LA’s winningest wedding planner reveals how to make your big day stress-free
Welcome to the very first episode of our new 20 Questions with an Expert series *cue confetti and cheering*! In the coming months, I’ll be interviewing some of the most popular and experienced wedding professionals around to find out how their best-kept secrets can help make your wedding day even better. <!–more–>
First up is the incomparable Liz Coopersmith, wedding planner extraordinaire and proprieter of Silver Charm Events, located here in Los Angeles. I first met Liz when she started writing fabulous guest blogs for our friends at The Broke-Ass Bride. She turns out to be one of the most knowledgeable, warm, professional planners I’ve ever met. The really special thing about Liz is that she truly loves what she does, and makes each bride and every wedding a priority, whether the budget is lavish or relatively modest. Here’s what Liz has to say about choosing a wedding planner, working in LA, and finding the best deals on absolutely everything:
1. What is the very first thing that a bride-to-be should do after she says “Yes!” to a proposal? After calling her parents and close friends? Sit down with her fiancé and figure out a wedding date. And then a budget, keeping in mind that the average cost of a wedding in the U.S. is $25,000, and a little bit higher in metropolitan areas, like L.A.
2. What is the single most important thing that a wedding planner can do for a couple? Allow them to not have their wedding take over their lives. Instant delegation, and a resource encyclopedia for anything you need. You’d be surprised how quickly people get used to it!
3. What’s the best question a couple should ask when considering hiring a wedding planner? It depends on what’s most important to them, and why they want a wedding planner in the first place. Are they just too busy, or just too overwhelmed to even know where to begin? Are they afraid that they’re going to be running around all day at their wedding and won’t be able to enjoy it? Whatever is most important to them is where that question should come from. A wedding planner should be able to answer by walking the couple through how she (or he) can provide the solution. That’s what I do, and if they don’t ask the question first, I always ask what they’re concerned about the most.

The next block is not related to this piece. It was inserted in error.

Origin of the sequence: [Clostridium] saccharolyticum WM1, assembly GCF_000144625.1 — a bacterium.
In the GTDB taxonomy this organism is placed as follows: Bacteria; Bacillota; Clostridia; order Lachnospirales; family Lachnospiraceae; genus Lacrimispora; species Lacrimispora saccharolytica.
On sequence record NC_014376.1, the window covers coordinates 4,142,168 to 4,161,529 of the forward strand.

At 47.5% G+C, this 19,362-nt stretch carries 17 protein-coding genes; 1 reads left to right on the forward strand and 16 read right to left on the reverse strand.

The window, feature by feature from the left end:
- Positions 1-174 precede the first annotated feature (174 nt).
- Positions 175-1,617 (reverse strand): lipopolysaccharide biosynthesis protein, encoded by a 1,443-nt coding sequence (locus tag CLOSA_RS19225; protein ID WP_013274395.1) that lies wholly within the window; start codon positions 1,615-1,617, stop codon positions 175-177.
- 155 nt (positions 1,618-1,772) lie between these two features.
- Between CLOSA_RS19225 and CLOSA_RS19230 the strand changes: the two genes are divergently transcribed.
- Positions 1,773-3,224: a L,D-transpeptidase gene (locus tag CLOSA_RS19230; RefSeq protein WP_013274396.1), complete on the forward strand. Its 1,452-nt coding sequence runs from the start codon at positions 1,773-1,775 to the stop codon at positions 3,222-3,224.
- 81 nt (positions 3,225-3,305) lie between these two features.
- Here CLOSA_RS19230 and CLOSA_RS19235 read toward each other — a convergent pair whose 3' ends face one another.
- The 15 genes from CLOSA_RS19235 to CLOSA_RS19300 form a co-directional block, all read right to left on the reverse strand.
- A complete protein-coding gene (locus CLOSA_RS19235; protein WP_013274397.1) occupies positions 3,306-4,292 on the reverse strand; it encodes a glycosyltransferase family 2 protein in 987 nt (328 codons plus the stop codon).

4. Would you, or have you, ever said “no” to a couple who wanted to hire you? I haven’t, but there have been times when I’ve come close to wishing that I had! Let’s just say that I now make it rule to get hired by the bride, NOT by the family. It’s a chemistry thing. Brides need to work with vendors that they’re comfortable with, or else you’re just going to be fighting with them about everything, which makes things…harder. Plus, you shouldn’t pick any of your vendors with a shrug.
5. Weddings require stamina! How do you prepare yourself for the long day of the wedding? I’d say by getting a good night’s sleep the night before, but that would be a lie! Before we head over to a wedding, I treat my assistants and myself to the traditional Awake Tea latte (with vanilla, of course!) at Starbucks. No matter what time of day, that gets us going. I also spend the next day in bed, no matter what. Okay, there was that one time I had to fly to Italy the next day, so I spent the next day sleeping on the plane!